Spring Roo Tutorial

This post will take you through the steps required to build a simple Spring MVC application using Spring Roo. I’ll explain each command as we go and show you how Roo can be used to quickly build a fully functional Java application using best practices. Before you begin you’ll need to download Roo from http://www.springsource.org/spring-roo#downloadand set up the ROO install directory in your environment variables. This will allow you to launch the Roo command shell from the command prompt.

Start up command prompt and move the directory that you’d like to build your application in. For this tutorial I’ll be building my app in c:\tutorial.

Once you’ve navigated to your chosen directory simply enter ‘roo’ to start up the Roo command shell. You should see the shell start up something like figure 1.0 below.

Figure 1.0

Enter the following command

project --topLevelPackage com.tutorial.roo --projectName RooDemo

This command will create a new Maven project skeleton using the specified package and project names. The project skeleton will contain a resources directory structure as well as basic log4J and Spring application context configuration files. See figure 1.1 below.


Figure 1.1

The next step is to setup our persistence tier. To do this type the following command.

jpa setup --provider HIBERNATE --database HYPERSONIC_IN_MEMORY

This command sets up a JPA persistence tier using Hibernate as our JPA implementation. Pressing the tab  key after –provider will list all available options but for the sake of this demo I’m going to stick with  Hibernate as this is a common choice for many Spring applications right now. The –database portion of the command tells Roo which database we want to use to persist our data. Again there are a range of
options here including Oracle, MySQL and SQLServer. For the sake of simplicity I’ve chosen a Hypersonic in Memory Database.

When you issue this command you’ll see that Roo updates the Spring application context, creates a new   database properties file and adds a persistence.xml to the existing project structure. Our project now has the basic wiring in place required for Hibernate persistence.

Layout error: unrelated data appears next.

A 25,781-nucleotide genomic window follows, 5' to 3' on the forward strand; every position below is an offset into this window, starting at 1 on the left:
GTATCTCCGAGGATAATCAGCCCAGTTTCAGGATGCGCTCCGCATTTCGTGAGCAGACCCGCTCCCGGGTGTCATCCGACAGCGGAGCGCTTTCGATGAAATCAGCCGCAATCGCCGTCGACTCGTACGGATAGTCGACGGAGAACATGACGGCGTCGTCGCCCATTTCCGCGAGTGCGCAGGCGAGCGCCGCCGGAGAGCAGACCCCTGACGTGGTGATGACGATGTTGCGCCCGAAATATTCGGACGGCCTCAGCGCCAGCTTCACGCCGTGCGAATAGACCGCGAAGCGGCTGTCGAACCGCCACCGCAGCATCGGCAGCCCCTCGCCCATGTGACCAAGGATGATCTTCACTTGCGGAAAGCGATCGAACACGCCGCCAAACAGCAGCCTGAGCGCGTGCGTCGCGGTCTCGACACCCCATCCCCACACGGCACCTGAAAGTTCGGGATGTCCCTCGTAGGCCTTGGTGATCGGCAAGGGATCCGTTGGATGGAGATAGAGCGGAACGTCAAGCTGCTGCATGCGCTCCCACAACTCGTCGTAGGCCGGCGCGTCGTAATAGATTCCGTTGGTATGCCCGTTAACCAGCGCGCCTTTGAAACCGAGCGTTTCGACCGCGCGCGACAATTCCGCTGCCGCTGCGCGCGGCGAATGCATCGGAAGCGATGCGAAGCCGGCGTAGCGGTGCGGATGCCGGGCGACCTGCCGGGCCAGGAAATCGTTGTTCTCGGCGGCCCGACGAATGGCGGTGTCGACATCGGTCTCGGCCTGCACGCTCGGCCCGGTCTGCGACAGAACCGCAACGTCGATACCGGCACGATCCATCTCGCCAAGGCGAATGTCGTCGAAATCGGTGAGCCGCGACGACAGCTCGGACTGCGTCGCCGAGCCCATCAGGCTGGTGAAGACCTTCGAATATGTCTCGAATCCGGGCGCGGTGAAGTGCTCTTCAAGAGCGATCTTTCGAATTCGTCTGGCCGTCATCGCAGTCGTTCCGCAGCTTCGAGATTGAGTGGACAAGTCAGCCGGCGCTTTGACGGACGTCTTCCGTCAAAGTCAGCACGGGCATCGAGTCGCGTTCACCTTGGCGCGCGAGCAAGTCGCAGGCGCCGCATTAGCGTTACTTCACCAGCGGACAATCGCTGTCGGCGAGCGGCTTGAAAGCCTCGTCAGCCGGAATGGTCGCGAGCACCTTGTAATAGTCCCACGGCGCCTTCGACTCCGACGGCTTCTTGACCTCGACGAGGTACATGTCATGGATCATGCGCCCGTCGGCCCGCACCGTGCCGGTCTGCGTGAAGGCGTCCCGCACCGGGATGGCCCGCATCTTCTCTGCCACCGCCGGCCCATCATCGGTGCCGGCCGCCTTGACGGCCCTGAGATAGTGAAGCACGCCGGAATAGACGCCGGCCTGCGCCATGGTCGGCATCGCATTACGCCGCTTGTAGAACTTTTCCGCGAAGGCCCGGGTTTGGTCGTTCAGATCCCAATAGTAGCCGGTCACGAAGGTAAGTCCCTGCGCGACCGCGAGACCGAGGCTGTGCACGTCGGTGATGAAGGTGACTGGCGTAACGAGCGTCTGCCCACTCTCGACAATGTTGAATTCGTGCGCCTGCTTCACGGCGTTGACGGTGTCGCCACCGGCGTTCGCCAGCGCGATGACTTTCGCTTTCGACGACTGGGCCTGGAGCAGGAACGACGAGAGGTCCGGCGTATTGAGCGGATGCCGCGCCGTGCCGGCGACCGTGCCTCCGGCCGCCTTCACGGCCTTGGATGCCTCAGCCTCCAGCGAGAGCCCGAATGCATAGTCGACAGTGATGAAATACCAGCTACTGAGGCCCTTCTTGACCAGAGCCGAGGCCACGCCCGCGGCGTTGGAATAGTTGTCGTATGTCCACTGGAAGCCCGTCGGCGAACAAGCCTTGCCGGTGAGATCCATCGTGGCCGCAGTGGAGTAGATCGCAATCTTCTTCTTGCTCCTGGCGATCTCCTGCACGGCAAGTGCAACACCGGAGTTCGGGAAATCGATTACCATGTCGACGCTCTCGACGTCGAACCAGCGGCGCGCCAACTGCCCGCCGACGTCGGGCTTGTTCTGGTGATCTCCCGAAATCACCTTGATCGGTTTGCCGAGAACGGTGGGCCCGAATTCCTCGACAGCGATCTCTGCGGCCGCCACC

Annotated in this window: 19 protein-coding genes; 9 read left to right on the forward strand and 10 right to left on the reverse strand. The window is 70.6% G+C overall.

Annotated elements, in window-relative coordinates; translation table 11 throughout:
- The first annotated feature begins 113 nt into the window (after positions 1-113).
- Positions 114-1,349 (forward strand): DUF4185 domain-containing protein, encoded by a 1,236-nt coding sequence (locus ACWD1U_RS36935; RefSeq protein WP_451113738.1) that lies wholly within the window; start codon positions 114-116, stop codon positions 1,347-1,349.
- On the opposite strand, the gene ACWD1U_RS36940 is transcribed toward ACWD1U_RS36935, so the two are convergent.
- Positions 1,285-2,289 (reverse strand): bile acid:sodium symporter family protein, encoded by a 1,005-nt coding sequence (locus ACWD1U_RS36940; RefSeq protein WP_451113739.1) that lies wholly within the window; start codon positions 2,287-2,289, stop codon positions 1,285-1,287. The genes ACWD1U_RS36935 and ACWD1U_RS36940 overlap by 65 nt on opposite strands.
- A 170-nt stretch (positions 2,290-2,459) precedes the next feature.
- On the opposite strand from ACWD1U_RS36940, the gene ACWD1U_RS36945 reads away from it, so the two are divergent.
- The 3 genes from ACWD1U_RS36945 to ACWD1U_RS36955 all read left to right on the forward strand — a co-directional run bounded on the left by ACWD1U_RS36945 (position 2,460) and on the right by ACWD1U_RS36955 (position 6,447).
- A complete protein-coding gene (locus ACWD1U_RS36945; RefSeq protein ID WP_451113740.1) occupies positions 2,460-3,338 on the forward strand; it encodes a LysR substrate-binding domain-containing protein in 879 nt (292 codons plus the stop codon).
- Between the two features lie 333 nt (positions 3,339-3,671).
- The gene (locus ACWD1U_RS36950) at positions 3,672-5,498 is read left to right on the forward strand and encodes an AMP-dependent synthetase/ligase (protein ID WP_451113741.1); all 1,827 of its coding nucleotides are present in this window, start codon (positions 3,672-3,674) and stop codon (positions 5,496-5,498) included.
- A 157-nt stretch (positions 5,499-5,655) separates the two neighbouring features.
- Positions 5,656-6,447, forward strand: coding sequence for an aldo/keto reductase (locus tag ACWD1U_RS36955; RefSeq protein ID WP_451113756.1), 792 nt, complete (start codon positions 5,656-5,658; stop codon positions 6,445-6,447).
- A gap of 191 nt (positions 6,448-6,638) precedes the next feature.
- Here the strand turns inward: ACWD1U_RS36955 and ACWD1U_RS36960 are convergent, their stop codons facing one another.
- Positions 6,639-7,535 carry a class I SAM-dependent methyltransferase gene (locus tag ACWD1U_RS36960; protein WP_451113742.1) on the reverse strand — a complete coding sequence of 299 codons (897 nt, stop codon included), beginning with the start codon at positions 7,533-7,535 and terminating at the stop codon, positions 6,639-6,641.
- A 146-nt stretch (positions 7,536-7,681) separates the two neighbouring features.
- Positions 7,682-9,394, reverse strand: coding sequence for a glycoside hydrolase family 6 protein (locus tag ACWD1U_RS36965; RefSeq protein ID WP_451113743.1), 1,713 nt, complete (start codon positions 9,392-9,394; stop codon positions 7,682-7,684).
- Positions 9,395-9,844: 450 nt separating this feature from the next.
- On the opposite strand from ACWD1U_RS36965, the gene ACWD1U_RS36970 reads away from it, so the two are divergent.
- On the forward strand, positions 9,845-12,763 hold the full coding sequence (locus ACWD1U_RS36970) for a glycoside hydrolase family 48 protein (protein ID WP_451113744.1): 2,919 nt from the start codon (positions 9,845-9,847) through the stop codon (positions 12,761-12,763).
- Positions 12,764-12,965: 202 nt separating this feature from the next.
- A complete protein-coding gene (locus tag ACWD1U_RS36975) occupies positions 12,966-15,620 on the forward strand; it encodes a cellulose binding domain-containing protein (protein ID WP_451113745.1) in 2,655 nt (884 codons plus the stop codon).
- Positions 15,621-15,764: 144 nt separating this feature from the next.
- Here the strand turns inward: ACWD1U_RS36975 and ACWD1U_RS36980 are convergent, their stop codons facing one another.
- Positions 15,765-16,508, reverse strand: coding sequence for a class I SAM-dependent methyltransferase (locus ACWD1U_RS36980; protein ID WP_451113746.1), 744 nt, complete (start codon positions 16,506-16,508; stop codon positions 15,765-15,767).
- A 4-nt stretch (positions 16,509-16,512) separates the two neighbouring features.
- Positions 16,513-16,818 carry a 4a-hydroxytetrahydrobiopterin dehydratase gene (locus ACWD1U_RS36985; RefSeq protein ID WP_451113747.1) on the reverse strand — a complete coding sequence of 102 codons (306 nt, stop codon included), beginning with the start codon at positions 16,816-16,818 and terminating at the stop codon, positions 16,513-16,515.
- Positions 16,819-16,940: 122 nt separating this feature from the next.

You’ll also notice that Roo has added a number of dependencies to the projects POM file. Roo will only add dependencies as they are needed so as to keep the deployable artefact (WAR file) as lean as possible.

Figure 1.2

Now that we have a basic project structure in place (including our persistence configuration) its time to add some entities to our application. These are the actual business or domain objects that form the backbone of our application. To keep this tutorial simple my application is going to have just 2 entities, a Student entity and a Subject entity. As you’ve probably already guessed I’m modelling an ultra simple Student Management application. To create a student entity issue the following command.

entity jpa --class ~.domain.Student

You’ll see from figure 1.4 below that Roo has generated a number of new files. Student.java is a simple POJO representing a Student in our application. You’ll see that the class has a number of annotations, these allow the class to be managed by Roo as the project is modified. Aside from these annotations this is a plain Java bean that can be used to encapsulate Student related business logic. There are a number of related AspectJ files generated – Student_Roo_Jpa_Entity.aj and Student_Roo_Jpa_ActiveRecord.aj allow Student.java to behave as a JPA entity with basic CRUD functionality made available out of the box. This means that a Roo generated entity can be used to perform basic database CRUD operations without any coding from the developer. Obviously more useful applications will require custom data access functions (query by surname for example) but these can be added to the Student entity as required and will work alongside the basic CRUD functionally provided by default.